A Grain of Wheat Summary and Study Guide

Ngũgĩ wa Thiong'o

A Grain of Wheat

  • 30-page comprehensive study guide
  • Features 14 chapter summaries and 6 sections of expert analysis
  • Written by a literary scholar with a Master's degree in Creative Writing
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A Grain of Wheat Summary and Study Guide

SuperSummary, a modern alternative to SparkNotes and CliffsNotes, offers high-quality study guides for challenging works of literature.  This 30-page guide for “A Grain of Wheat” by Ngugi wa Thiong’o includes detailed chapter summaries and analysis covering 14 chapters as well as several more in-depth sections of expert-written literary analysis. Featured content includes commentary on major characters, 10 important quotes, essay topics, and key themes like Communal Good vs. Individual Good and Harambee (working together for a common purpose).

Plot Summary

A Grain of Wheat takes place in Kenya on the brink of its Uhuru (independence from British colonial rule) in December 1963. Although historical events anchor the story in real life, Ngũgĩ’s preface to the book tells us that the characters themselves are fictional – except when reference is made to national historic leaders (such as Kenya’s first president after Uhuru, Jomo Kenyatta).

Over a period of four days leading up to independence, the people of the village of Thabai ready themselves for the celebration of freedom. However, the troubling events of a not-too-distant past continue to affect the book’s characters. Many of the Kikuyu people (the largest ethnic group in Kenya) were somehow affected by the Mau uprising (beginning in 1952). As a response to this uprising, the British government responded by declaring a state of emergency (referred to as the Emergency), during which time any of the people in Thabai or surrounding villages could be forcibly detained, imprisoned and tortured as suspected conspirators.

Although the narrative generally moves forward to the Uhuru celebration, these issues from the past continue to haunt the story’s characters. A Grain of Wheat has a unique narrative style, which shifts its point of view from one character to another, often within the space of a single page. Occasionally, the narrative slips into a first person plural “we” as the voice of the village is heard when recalling important events. Each character has a present-day crisis, but each has a history as well, so the novel frequently shifts from the present-day happenings to the past and back again, allowing characters to reveal their experiences and innermost thoughts.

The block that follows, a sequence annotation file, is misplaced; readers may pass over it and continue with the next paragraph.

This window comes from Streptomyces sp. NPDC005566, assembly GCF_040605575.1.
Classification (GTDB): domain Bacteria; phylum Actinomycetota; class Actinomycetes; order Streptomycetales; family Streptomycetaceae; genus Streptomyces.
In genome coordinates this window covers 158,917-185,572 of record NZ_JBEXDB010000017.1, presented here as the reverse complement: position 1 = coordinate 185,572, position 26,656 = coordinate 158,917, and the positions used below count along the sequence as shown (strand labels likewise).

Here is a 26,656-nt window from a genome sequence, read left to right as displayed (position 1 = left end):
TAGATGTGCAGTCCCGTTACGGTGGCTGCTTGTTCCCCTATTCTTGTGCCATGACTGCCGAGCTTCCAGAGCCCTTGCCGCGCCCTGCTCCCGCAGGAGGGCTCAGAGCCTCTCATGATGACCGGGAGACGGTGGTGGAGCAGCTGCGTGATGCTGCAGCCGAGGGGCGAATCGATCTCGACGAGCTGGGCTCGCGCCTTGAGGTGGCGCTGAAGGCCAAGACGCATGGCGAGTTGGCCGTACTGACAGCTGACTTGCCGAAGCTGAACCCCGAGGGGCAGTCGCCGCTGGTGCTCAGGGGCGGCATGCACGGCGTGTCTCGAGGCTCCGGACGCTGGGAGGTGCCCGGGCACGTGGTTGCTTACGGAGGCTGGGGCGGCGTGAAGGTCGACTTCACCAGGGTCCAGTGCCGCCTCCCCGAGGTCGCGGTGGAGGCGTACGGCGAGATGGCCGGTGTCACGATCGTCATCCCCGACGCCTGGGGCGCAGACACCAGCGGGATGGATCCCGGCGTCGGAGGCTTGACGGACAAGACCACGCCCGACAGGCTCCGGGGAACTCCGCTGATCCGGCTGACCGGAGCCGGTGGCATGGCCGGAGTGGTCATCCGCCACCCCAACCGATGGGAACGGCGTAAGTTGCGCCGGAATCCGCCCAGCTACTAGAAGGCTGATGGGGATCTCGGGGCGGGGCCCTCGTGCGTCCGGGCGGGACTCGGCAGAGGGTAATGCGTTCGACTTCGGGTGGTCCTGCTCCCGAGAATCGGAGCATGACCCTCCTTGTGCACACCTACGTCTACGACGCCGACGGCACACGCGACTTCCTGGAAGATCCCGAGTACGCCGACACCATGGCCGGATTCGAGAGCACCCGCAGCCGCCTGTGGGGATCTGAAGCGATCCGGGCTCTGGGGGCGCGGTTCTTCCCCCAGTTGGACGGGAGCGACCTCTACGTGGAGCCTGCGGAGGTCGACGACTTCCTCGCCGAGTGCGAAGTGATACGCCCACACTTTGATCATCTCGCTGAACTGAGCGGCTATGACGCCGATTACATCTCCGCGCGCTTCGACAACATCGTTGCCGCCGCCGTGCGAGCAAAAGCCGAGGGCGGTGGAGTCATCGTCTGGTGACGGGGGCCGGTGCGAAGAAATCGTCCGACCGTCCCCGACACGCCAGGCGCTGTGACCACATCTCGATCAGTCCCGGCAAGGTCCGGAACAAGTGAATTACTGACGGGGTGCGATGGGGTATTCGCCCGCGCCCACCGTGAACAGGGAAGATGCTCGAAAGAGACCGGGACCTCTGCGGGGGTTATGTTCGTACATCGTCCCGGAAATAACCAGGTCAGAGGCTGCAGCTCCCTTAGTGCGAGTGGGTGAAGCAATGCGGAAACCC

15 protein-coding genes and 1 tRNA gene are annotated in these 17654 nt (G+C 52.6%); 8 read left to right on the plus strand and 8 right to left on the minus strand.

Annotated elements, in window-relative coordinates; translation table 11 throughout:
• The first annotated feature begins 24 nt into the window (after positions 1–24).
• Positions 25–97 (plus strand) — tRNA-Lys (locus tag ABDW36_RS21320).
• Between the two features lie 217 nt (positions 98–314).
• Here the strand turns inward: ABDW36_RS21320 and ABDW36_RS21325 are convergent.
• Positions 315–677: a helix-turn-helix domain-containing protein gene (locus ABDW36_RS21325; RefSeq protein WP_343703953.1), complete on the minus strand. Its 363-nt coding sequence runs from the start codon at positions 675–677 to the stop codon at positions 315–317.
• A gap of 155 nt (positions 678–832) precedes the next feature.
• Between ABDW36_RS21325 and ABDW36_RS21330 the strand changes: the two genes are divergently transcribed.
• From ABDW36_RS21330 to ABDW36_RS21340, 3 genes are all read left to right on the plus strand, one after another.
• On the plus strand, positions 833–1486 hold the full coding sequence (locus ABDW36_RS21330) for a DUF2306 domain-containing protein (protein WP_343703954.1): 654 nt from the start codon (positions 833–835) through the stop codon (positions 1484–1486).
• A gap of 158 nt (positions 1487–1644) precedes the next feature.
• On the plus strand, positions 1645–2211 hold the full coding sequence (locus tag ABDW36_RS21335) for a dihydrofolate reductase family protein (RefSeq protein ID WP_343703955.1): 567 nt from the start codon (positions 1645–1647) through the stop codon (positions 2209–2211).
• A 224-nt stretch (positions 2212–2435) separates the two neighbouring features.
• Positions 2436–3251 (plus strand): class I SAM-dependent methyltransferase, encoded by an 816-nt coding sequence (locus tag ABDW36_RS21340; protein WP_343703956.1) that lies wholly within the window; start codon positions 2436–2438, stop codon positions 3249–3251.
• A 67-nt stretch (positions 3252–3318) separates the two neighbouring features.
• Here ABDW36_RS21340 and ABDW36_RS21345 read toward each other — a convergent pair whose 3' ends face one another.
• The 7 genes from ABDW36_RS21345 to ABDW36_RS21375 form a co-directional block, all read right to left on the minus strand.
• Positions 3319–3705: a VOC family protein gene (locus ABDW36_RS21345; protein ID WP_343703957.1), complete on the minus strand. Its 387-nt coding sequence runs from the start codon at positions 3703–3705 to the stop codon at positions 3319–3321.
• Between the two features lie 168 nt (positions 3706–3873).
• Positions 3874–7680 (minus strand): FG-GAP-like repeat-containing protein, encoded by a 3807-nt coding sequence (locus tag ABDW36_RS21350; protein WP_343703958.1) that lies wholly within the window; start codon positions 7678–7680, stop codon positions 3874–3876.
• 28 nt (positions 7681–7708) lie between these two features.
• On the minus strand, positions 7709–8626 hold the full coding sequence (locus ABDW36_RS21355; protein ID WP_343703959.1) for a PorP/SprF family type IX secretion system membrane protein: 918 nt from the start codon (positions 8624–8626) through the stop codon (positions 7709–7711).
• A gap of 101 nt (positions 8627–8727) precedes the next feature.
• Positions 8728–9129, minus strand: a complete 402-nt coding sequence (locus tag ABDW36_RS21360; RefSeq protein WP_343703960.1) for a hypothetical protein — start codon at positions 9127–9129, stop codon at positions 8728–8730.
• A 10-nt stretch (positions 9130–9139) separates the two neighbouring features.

The story revolves around a few central characters, whose experiences during the Emergency have altered their present-day lives. Some were detained; some tortured in detention. Others turned against their countrymen, working for the British administration or betraying members of the Rebellion to save themselves. For the villagers of Thabai, one loss in particular – that of Kihika, a man known for his heroic actions against the British during the Emergency – has united them. Although he has been dead for several years, it is Kihika’s story that provides a backdrop for the narrative as well as a framing device for the story. The new sections of the book are introduced by passages underlined in Kihika’s Bible.

Much of the present-day narrative revolves around various people of Thabai trying to convince Mugo, a quiet man regarded as a hero for his actions during the Emergency, to speak at the Uhuru celebration. Mugo seems strangely reluctant – in fact, he is hiding a dark secret that will emerge only much later in the narrative. Gikonyo and Mumbi, an estranged husband and wife, both seek out Mugo to persuade him to participate and in the process end up revealing their own secrets of life during the Emergency to Mugo.

While the native Kenyans are preparing for their independence, the British administrators are preparing to leave Kenya once the government has been transferred to black power. John Thompson, once a perpetrator of cruel acts against detainees and now a disgraced official, is depressed at the thought of the British abandoning their progress – his life’s work – in Kenya. Karanja, a Kikuyu who worked for the British as a member of the homeguard during the Emergency, is also distressed at the thought of the transfer to black power, as he will lose his favored status among the white administrators and the respect and fear of his own people. However, Karanja hopes to remain in Thabai to be close to Mumbi, who he has long loved and whose child he fathered while Gikonyo was in detention. It is Karanja who is suspected by most of the villagers of Thabai as the person who betrayed the heroic Kihika, Karanja’s boyhood friend.

As more and more secrets and desperate acts from the Emergency are revealed through the narration, it becomes clear that Mugo, regarded by many as a hero to rival Kihika, was in fact responsible for Kihika’s death. Mugo finally confesses as much to Mumbi, although she keeps his secret. At the Uhuru celebration, the traitor is asked to come forward, and many look at Karanja. However, it is Mugo who confesses and is later led away by the soldiers of the new regime. Karanja, having lost his place in the new society and any hope of Mumbi’s love, leaves Thabai. In the book’s final scene, Gikonyo realizes his love for Mumbi still stands and plans to reconcile with her.

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Chapters 1-3